Ryan: You get two types of clients: the client who wants to hire you for you, and the client who wants to have more of a collaboration with you. It’s fun when someone comes to you and says, “We want what you do.” It’s much more challenging when someone has their own aesthetic, but those projects are the best because I learn from my client and take away something from every project. People always ask me what my favorite room in a house is, and it’s the room that doesn’t feel necessary. It’s the entryway, powder room, conservatory, terrace; it’s excess.
Lauren and Michael, where do you stand on collaboration?
Michael: Every single one of our stories is collaborative.
Lauren: A lot of the time people we interview will come to us and say things like, “I have a garden every summer and it would be great if you guys came and photographed it before everything bloomed, then we can eat all of the produce after it’s grown.” That’s from someone who you would never think knew how to use a shovel.
Ryan: But the fascinating thing is that everyone eats, so it doesn’t matter if they’re eating McDonald’s or what. That’s the same thing with interior, you might not have a nice interior, but everyone sleeps on a bed, everyone sleeps on sheets.
Being in New York, you’ve all been confronted with different cultures in food and design. What’s your approach to culture; is there a specific culture or era that you really like working with?
Ryan: French 1940s and Italian 1970s design. Add a little fur on top of that. That’s the secret, don’t tell, or I won’t make money. These two eras have always been the biggest inspiration for me.
Michael: We have favorite foods and favorite cultures, but with this site, there is no limit. The broader, the better for us to give our readers and visitors a well-rounded experience. We feature different kinds of cuisines; that’s the whole point of food – you can explore.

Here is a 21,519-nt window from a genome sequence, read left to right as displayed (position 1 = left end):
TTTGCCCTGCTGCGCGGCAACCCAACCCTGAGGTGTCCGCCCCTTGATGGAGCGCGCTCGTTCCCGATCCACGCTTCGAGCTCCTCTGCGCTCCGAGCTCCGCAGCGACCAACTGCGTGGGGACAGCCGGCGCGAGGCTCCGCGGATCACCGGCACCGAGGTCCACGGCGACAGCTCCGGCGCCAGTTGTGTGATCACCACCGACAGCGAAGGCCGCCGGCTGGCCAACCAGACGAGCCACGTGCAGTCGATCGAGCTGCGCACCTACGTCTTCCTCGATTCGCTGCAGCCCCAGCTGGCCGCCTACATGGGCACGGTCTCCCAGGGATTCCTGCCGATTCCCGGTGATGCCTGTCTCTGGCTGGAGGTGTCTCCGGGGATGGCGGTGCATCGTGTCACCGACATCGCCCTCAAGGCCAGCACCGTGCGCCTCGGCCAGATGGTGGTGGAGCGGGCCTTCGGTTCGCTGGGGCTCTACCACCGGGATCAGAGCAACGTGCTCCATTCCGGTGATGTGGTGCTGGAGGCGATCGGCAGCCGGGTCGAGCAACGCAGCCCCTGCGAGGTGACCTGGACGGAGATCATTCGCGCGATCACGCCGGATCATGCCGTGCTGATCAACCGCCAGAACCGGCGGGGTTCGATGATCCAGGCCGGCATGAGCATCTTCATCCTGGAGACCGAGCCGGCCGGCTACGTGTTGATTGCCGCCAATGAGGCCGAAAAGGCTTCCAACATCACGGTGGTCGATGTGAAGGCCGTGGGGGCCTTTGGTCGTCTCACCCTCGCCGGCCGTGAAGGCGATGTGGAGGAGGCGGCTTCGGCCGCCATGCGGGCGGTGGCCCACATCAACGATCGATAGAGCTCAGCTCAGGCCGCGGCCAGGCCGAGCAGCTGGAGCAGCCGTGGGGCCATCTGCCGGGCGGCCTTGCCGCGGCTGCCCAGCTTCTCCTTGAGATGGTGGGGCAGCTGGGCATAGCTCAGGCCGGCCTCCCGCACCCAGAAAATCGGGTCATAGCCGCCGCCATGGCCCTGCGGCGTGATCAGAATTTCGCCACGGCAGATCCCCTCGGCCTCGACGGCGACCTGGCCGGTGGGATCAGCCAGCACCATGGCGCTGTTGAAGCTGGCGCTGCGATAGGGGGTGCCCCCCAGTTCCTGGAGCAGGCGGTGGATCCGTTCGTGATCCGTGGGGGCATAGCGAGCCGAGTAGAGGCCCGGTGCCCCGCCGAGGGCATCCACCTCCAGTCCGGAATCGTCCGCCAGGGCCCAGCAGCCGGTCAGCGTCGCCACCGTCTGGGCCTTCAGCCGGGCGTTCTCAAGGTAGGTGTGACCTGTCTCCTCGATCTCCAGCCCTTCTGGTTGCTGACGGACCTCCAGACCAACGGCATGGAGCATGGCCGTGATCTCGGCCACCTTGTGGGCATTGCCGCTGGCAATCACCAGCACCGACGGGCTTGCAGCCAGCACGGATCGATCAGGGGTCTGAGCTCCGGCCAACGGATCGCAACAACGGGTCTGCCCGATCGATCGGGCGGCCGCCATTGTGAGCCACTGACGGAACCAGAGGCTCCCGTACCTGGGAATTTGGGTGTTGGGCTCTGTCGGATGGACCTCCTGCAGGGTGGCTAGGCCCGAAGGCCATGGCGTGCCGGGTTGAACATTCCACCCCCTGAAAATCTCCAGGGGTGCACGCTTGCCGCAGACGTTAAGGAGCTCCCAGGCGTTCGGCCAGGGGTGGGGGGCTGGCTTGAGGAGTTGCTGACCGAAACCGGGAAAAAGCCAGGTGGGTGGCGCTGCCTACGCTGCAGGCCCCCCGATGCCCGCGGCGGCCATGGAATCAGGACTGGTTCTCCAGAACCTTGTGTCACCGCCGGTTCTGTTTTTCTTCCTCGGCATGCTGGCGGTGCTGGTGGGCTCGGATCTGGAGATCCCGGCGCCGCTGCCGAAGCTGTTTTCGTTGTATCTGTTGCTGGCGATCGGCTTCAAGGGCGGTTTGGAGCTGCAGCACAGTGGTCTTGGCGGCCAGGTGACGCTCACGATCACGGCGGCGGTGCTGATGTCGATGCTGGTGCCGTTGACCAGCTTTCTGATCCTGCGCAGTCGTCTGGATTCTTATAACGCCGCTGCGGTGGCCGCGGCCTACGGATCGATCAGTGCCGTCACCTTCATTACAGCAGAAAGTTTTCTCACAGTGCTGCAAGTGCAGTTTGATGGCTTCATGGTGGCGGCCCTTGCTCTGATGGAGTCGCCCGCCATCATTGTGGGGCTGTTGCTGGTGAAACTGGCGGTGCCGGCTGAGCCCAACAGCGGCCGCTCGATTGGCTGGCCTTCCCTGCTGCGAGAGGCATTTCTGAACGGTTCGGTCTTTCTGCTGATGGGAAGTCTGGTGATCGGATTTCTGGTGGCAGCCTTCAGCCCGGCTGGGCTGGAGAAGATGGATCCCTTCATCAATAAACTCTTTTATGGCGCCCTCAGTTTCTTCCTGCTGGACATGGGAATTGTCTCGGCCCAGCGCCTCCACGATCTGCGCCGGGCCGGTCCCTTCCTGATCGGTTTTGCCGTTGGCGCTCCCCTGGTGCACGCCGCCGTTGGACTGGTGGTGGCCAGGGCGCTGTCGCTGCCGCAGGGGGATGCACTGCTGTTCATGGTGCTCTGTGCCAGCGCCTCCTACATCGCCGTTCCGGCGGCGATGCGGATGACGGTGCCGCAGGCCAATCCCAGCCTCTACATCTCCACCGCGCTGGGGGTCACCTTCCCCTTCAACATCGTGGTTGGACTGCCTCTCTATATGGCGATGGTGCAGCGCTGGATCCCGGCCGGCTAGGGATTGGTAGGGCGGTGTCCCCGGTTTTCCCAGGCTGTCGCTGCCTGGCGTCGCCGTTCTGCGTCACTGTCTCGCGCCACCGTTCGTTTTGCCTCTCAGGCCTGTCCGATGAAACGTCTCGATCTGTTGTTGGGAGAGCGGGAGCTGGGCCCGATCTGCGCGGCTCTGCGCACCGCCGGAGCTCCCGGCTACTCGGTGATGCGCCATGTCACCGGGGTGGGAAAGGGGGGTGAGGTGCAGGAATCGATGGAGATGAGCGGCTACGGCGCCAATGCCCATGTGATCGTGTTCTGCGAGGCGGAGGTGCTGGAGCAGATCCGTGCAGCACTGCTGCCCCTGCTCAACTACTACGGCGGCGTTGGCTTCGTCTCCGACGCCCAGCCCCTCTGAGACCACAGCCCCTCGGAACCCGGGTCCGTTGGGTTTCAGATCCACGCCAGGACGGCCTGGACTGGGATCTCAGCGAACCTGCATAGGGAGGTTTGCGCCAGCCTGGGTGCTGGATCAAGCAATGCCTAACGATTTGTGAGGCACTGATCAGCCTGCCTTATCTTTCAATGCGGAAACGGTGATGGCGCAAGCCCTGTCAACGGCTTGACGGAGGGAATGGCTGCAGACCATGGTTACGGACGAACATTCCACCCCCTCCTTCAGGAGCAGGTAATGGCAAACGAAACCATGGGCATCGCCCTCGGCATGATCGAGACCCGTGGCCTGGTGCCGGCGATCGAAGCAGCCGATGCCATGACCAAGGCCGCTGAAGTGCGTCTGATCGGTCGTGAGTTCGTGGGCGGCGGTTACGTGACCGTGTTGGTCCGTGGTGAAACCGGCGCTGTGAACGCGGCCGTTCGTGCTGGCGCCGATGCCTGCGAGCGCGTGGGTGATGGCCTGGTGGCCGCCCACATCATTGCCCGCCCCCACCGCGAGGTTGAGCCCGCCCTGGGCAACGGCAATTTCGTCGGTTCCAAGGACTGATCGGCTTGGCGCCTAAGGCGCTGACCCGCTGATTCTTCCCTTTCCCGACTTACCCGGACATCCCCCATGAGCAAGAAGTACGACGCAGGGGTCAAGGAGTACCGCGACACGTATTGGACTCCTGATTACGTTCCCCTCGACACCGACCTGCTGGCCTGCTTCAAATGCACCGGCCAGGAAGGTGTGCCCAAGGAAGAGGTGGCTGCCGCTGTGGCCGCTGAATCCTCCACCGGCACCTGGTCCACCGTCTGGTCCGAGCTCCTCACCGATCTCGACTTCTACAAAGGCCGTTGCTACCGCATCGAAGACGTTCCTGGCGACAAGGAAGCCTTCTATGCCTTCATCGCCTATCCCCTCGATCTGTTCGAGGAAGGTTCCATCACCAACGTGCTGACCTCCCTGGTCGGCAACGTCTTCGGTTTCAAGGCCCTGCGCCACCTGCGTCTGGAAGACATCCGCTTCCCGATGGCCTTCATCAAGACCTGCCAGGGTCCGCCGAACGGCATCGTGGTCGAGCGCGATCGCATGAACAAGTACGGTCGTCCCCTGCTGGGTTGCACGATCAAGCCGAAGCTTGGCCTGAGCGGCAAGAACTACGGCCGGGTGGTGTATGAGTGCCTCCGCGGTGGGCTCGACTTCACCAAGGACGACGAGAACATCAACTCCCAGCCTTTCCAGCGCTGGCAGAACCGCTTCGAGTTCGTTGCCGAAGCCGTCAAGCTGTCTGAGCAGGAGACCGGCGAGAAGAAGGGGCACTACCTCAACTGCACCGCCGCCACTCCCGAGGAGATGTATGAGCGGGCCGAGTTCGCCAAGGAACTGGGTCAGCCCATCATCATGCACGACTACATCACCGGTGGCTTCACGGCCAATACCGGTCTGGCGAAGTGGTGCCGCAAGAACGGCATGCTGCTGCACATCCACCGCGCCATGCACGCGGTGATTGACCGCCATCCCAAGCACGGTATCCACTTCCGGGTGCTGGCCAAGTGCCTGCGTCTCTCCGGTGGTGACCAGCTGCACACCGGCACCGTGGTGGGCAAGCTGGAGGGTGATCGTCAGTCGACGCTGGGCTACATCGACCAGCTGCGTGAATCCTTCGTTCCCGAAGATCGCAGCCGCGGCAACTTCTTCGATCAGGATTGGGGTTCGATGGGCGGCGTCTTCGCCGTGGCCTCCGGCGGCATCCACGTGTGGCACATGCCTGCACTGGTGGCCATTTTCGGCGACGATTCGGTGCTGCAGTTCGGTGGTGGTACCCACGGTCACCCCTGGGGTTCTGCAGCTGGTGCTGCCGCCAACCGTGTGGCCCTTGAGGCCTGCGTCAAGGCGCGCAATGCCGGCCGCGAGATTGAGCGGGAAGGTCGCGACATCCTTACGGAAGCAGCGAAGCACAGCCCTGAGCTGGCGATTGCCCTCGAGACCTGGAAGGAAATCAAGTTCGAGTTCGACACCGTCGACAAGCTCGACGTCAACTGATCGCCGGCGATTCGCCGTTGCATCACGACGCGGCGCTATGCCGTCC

Ryan: That’s what makes the world go ’round. My father is from Lebanon, so I was around Lebanese food my whole life. The one thing we can all share with each other is food. You can share your political views, but that always gets sticky… you could share your libido, that’s always fun… but what you can really share is your food.
The theme of our issue is time. What can you tell us about your vision of time, your vision of the past, of the future, based on what you do, how you feel, and how you incorporate it in your lives?
Lauren: People are learning more and more about food, and it’s becoming an adventure for everybody to go places and try new things; there’s so much media attention around food. I think it’s an exciting time for us to be getting involved with food. The time is right.
Michael: There’s a huge interest in educating people about food, what they eat, and what they put into their bodies. People are going to be more and more educated about what they put in their mouth. Like the greenhouse farms on our rooftops in the city, or the local co-ops; all these things are just going to get bigger and more accessible to people. So, that’s one aspect of it. There’s also another aspect of it, such as when magazines like New York Magazine, do cheap eats issues, which incorporate food trucks and things. And obviously the high-end aspects of it, with huge restaurants opening that are backed by celebrity chefs, with more and more media around food.
Lauren: Exposure is different than actual talent, and I think that people can decipher between those two things.
Ryan: I think that there are people who want attention and want to be famous, and people who want to be recognized for their work and celebrated for it. We are unfortunately in a time when people would rather be in the spotlight, have their picture taken, have people talking about them for whatever reason, and the people who deserve to be recognized and celebrated for their work seem to be fewer and farther between. But, people will start craving talent again, when nobody is A-list and everybody is just C.
Michael: When everybody’s famous, nobody’s famous.
The GROUND issue #02